The Nightingale by Kristin Hannah is a story of two women in war. It is also a tale of a country torn in two.
It happened quickly. On May 9, 1940, life in France was normal. People shared carafes of wine in the cafés of Paris and kids laughed among the vineyards of the Loire Valley on their way to school. Sure, the men were gone. They were off mobilizing for a possible war against the Germans, but the threat seemed far away.
Then came May 10, 1940. The Germans attacked and the French army was overwhelmed. There was chaos as people fled from Paris, walking hundreds of miles and plucking the produce from the crops and fields of the farmers during their flight through the Loire Valley to…nowhere. There was nowhere to go. The Occupation had begun.
Two sisters in the Loire Valley would face the Nazi Occupation in two very different ways. The Nightingale follows their stories and consistently and constantly challenges the reader to ask what she might do if left to fend for herself against the Nazis. With most French men in prisoner of war camps, the war for French women became one of survival and resistance.
I was often bothered by the sometimes spineless actions of some of the characters. BUT I think the reader is supposed to want to scream at the characters. That’s the benefit of hindsight. We now know what people should have done during WWII. The question of whether you, the reader, would have done the right thing dangles over this novel in the most troubling and inspiring of ways.
I recommend The Nightingale to anyone who loves historical fiction and to anyone who has questioned what she would have done when confronted with the realities of survival during the Nazi Occupation of WWII.
This is the book that started my obsession with historical fiction and with the Loire Valley. I have read The Nightingale three times (if you count listening twice on Audible), and I have traveled to the Loire Valley multiple times. I am fascinated with the way that the Loire River divided this region into two, separating “Free France” from Occupied France and slicing farmlands, school districts, towns and families in two.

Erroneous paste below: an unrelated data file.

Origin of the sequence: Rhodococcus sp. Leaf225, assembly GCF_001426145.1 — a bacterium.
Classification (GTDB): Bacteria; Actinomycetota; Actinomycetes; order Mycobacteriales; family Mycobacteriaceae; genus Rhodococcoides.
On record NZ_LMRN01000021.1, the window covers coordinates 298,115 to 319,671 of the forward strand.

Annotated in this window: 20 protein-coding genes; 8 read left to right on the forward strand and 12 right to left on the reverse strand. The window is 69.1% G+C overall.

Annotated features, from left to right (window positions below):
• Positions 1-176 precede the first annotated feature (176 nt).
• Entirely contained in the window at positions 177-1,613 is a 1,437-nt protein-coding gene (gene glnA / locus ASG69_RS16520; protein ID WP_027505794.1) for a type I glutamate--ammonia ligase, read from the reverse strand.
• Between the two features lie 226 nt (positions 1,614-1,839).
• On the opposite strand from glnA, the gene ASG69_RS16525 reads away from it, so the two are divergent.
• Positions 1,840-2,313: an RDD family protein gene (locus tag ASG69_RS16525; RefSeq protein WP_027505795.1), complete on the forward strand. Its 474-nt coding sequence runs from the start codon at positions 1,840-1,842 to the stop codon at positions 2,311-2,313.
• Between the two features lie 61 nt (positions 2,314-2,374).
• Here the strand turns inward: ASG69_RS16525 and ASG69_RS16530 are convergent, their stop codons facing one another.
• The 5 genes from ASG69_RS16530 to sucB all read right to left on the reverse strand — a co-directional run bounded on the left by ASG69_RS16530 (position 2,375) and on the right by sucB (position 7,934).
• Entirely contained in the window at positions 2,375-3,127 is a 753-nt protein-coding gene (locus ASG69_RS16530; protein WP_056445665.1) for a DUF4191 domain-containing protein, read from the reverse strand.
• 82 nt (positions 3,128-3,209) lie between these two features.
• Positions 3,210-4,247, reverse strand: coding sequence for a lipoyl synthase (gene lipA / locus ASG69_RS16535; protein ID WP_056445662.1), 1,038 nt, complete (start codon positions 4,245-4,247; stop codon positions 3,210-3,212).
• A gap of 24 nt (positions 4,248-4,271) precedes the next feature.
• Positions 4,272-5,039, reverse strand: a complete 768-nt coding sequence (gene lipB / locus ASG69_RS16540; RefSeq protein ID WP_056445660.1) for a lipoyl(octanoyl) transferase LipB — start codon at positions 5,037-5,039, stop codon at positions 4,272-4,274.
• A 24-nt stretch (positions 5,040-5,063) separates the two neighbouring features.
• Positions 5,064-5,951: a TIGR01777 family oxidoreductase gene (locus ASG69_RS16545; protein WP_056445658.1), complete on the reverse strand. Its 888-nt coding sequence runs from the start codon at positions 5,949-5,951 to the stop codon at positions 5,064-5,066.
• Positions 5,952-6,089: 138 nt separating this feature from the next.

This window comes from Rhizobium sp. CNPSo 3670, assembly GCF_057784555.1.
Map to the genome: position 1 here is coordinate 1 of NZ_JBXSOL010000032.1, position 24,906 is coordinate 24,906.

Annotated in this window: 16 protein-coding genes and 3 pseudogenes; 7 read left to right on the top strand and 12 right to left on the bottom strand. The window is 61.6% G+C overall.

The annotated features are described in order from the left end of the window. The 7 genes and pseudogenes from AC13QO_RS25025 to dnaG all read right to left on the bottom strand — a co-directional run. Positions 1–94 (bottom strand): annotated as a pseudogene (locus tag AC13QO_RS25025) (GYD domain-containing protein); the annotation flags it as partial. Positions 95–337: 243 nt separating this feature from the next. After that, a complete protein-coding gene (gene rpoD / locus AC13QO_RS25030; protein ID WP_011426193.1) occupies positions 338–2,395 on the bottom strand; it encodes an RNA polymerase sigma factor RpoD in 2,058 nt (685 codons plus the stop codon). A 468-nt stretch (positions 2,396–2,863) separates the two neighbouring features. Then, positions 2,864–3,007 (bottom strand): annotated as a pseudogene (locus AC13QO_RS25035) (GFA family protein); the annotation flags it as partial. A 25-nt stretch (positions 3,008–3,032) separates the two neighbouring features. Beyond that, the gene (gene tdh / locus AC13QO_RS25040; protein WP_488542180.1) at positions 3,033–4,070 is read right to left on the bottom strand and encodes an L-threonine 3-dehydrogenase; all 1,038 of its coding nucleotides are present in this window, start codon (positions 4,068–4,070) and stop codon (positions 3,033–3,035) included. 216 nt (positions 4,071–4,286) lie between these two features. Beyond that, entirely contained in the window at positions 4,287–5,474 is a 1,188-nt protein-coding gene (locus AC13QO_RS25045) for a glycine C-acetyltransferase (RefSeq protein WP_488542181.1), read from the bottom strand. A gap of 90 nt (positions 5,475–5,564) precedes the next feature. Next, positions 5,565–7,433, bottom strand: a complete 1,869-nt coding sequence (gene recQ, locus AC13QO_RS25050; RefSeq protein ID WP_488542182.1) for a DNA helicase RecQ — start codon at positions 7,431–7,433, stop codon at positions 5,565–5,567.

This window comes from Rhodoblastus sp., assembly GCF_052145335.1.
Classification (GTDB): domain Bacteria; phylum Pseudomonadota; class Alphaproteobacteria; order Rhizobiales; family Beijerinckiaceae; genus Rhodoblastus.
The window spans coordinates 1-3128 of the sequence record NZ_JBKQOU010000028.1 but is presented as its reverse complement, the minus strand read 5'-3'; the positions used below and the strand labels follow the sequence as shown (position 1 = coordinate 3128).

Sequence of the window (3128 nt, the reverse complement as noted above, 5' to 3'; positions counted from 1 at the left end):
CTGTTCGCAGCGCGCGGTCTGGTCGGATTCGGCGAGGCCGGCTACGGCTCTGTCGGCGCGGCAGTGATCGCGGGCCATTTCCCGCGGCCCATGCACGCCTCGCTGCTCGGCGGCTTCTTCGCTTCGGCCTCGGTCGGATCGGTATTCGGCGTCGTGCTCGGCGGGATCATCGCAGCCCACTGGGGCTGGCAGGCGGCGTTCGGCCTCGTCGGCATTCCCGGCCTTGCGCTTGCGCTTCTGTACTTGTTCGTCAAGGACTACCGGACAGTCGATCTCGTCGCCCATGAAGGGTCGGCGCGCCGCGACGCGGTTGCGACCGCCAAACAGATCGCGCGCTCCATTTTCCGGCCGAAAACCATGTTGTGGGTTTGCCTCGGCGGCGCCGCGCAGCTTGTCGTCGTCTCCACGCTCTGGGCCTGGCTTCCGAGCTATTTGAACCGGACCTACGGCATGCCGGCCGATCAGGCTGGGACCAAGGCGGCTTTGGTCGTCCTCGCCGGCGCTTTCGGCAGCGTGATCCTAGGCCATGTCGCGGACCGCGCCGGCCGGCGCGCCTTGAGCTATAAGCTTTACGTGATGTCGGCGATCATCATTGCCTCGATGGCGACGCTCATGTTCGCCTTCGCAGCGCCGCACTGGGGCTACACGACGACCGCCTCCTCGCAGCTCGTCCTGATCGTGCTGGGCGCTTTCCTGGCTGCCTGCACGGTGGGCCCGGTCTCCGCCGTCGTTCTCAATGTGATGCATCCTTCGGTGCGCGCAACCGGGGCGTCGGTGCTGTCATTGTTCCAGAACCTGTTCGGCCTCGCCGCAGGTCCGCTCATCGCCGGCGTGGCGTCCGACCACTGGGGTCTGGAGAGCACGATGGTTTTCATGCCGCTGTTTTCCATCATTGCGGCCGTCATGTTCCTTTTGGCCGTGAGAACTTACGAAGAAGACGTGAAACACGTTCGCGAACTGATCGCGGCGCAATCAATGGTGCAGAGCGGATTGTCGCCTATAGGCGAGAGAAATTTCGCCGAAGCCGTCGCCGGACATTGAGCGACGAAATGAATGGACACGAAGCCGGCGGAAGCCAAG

Slicing families in two is at the heart of the story in The Nightingale. Will these two sisters divided by war fight together to survive in the end? You won't stop reading until you find out! Click To Tweet
This book is the work of fiction that has influenced my life more than any other, inspiring me to write my own historical-fiction novel based in the Loire Valley. If my novel is half as compelling as The Nightingale, I will consider it a success.
Kristin Hannah is an award-winning and bestselling author of more than 20 novels including the international blockbuster, The Nightingale, Winter Garden, Night Road, and Firefly Lane.
Her novel, The Nightingale, has been published in 43 languages and is currently in movie production at TriStar Pictures, which also optioned her novel, The Great Alone. Her novel, Home Front has been optioned for film by 1492 Films (produced the Oscar-nominated The Help) with Chris Columbus attached to direct.
Kristin is a former-lawyer-turned writer who lives in the Pacific Northwest with her husband. Her novel, Firefly Lane, became a runaway bestseller in 2009, a touchstone novel that brought women together, and The Nightingale, in 2015 was voted a best book of the year by Amazon, Buzzfeed, iTunes, Library Journal, Paste, The Wall Street Journal and The Week. Additionally, the novel won the coveted Goodreads and People’s Choice Awards. The audiobook of The Nightingale won the Audiobook of the Year Award in the fiction category.